If you have ever received a stack of paperwork from TAAG, you are familiar with the little red flag stickers we put next to the lines that require your signature. Before we put those documents in front of you, we do our best to ensure that you are fully aware of what you are signing. Unfortunately, there are many times you are asked to sign things for which the consequences aren’t as clear. We see this often when folks are asked to co-sign for a loan. There is something about the pre-fix “co” that seems to downplay the significance of the financial contract to which people are agreeing. If you’re not careful, you might miss the red flags that are telling you “don’t sign here”.
A family member of mine did just that. She was asked to co-sign for a student loan and at the time, she happily obliged because she wanted to help the person with his education. That is a kind and generous gesture. Unfortunately, she didn’t take the time to fully grasp what was being asked of her. She didn’t realize that from then on, the lender would hold her equally responsible for the payments on the loan. She was surprised to learn that the loan would show up on her credit report and that the actions the borrower took would affect her credit score. If he defaulted, it would be up to her to either pay off the balance or risk being sued. Because she didn’t know that, she didn’t evaluate it the same way she would have if she had been borrowing the money for herself. She didn’t factor in how she would make the payments if the borrower didn’t make them, or consider that it might be harder for her to get a loan in the future because she already had this debt. And in this case, the lender approved loans that were nearly equivalent to the entirety of her investment accounts. Technically, she could cover them if she had to, but doing so would put her own financial well-being in jeopardy.
Of course none of this would happen if the borrower kept up with the payments, but the possibility alone caused her a fair amount of emotional turmoil. She is the type of person for whom financial security has always been of paramount importance. She has always paid her bills on time and never incurred a lot of debt. Before she was retired, she was a true believer in the envelope system. Now that she is retired, she has some of the same fears many retirees do about running out of money. Co-signing these loans has amplified that anxiety. She gets a billing statement every month just like the borrower. If there is a problem with the account, she is notified. All these things remind her of what would happen if the borrower doesn’t pay the loans.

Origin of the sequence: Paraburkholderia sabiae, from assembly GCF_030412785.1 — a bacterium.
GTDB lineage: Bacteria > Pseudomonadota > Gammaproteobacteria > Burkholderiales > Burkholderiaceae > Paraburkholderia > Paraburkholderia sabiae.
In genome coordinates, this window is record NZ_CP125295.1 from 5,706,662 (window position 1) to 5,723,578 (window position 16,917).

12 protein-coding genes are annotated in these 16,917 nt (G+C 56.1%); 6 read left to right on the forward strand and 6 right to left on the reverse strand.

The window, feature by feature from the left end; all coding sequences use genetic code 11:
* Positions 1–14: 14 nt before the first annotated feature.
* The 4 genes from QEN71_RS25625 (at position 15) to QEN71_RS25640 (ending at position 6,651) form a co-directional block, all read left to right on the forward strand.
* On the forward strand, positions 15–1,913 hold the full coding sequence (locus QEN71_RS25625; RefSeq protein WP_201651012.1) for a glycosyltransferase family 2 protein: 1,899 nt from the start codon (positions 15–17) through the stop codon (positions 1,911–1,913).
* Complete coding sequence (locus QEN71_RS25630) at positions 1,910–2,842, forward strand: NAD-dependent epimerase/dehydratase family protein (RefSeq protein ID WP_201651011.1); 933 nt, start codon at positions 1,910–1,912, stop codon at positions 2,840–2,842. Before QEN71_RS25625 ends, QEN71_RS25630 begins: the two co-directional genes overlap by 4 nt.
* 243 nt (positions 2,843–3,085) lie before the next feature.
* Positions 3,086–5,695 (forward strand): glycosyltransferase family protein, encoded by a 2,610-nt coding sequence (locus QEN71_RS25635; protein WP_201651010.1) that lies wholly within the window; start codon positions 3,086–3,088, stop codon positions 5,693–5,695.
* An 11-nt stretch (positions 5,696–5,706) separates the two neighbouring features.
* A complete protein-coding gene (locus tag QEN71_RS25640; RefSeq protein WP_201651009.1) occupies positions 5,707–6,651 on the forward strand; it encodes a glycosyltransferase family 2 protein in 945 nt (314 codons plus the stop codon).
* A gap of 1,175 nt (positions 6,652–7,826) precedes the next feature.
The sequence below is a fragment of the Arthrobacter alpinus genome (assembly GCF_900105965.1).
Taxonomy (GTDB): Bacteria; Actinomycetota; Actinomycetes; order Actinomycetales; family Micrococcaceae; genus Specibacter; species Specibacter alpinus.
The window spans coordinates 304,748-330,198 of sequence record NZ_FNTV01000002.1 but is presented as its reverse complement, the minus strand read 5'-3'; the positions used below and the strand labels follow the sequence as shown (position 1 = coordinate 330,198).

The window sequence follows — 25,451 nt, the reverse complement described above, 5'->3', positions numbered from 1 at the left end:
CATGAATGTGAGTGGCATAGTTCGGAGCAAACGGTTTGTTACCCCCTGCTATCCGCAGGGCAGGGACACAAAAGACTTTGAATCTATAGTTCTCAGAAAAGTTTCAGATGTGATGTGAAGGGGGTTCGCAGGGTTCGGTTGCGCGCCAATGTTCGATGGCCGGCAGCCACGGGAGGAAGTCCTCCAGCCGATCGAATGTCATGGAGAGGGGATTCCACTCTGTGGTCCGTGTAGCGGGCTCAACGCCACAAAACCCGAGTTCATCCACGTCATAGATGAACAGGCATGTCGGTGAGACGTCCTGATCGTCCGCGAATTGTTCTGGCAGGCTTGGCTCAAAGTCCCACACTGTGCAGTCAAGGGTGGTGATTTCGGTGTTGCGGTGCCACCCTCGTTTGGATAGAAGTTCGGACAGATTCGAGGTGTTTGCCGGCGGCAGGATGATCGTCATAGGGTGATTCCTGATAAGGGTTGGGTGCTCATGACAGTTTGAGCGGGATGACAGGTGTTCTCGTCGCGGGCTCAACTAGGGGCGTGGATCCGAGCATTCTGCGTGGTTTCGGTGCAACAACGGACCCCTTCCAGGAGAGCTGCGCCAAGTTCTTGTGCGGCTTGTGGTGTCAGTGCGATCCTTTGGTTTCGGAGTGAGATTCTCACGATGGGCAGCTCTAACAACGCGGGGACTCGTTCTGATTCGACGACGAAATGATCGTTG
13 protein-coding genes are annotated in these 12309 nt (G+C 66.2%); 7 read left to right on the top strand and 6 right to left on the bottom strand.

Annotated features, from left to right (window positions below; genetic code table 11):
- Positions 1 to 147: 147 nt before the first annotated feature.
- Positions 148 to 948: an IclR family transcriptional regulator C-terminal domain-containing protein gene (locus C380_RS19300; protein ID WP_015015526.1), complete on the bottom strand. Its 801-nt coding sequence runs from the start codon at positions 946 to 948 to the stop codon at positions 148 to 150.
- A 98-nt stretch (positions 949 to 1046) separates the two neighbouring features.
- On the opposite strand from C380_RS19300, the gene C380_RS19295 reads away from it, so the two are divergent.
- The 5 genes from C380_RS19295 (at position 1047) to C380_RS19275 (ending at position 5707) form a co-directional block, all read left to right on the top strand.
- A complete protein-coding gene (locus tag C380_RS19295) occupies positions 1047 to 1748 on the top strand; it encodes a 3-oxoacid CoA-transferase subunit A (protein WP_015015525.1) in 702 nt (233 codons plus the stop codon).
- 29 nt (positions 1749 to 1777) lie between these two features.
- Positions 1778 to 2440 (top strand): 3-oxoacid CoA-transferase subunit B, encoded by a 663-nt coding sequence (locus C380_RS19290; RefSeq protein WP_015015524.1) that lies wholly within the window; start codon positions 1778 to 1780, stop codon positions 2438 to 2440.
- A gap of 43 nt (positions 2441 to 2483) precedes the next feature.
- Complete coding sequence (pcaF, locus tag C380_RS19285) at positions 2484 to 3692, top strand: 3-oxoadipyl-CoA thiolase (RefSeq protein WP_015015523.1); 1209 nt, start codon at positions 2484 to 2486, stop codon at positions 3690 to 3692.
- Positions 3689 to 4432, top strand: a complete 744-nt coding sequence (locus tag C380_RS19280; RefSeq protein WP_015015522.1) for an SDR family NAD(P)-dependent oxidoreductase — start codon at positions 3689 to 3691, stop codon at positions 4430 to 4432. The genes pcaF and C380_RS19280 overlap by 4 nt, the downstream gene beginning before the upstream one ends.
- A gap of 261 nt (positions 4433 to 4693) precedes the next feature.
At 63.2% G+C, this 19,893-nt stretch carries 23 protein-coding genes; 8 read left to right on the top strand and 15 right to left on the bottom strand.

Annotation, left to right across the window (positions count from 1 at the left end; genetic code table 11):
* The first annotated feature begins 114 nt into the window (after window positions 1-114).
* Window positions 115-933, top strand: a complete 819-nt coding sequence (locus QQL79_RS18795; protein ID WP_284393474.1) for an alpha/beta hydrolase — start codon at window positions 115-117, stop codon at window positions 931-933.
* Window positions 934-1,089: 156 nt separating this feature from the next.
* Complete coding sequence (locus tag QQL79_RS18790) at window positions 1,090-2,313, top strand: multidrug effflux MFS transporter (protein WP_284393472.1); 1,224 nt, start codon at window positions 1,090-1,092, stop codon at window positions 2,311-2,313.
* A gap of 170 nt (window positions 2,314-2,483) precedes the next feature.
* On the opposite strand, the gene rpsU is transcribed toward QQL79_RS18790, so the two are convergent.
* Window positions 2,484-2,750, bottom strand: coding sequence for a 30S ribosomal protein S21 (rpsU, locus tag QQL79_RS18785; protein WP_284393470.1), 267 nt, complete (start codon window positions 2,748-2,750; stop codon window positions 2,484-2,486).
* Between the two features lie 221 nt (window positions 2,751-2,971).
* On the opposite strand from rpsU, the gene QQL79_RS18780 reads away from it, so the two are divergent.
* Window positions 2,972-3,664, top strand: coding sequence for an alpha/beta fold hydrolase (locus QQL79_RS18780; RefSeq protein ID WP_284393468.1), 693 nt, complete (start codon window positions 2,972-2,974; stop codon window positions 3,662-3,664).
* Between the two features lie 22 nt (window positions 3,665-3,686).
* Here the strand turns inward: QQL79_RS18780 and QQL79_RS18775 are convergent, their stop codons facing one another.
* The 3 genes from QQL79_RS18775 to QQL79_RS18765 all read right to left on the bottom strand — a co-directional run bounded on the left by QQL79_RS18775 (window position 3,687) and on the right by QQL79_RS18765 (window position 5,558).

I am certainly not suggesting that co-signing for a loan is never a good idea. Co-signing a loan for someone might be giving them the ability to get a good education, buy their first car or rent their first apartment. What I am saying is that as a potential co-signer, you should ask yourself “Is it financially and emotionally sound for me to take on this debt?” Consider the possibility that for whatever reason, you might be on the hook for the liability. Think about how taking on this debt could impact the relationship you have with the person for whom you are co-signing. It could cause strain in your relationship, even more than it would have to decline co-signing in the first place. Take the time to carefully learn what it is that you are agreeing to; every loan is different. Your loan might enable the co-signer to be released after the borrower has established a good track record of timely payments. You might be able to restrict your liability to the principal of the loan, preventing you from being responsible for late payments or fees. One situation many people don’t consider is what happens when either the borrower or co-signer dies. The impact could range from the debt being forgiven to the full balance of the debt being due immediately.
Most people’s willingness to co-sign a loan comes from a kind place. They are thinking about the good they can do for someone and the rewarding feeling that it will give them. But just like any other financial decision, we advise that you consider both the risk and reward before signing on the dotted line. Even if the dotted line says “co” in front of it.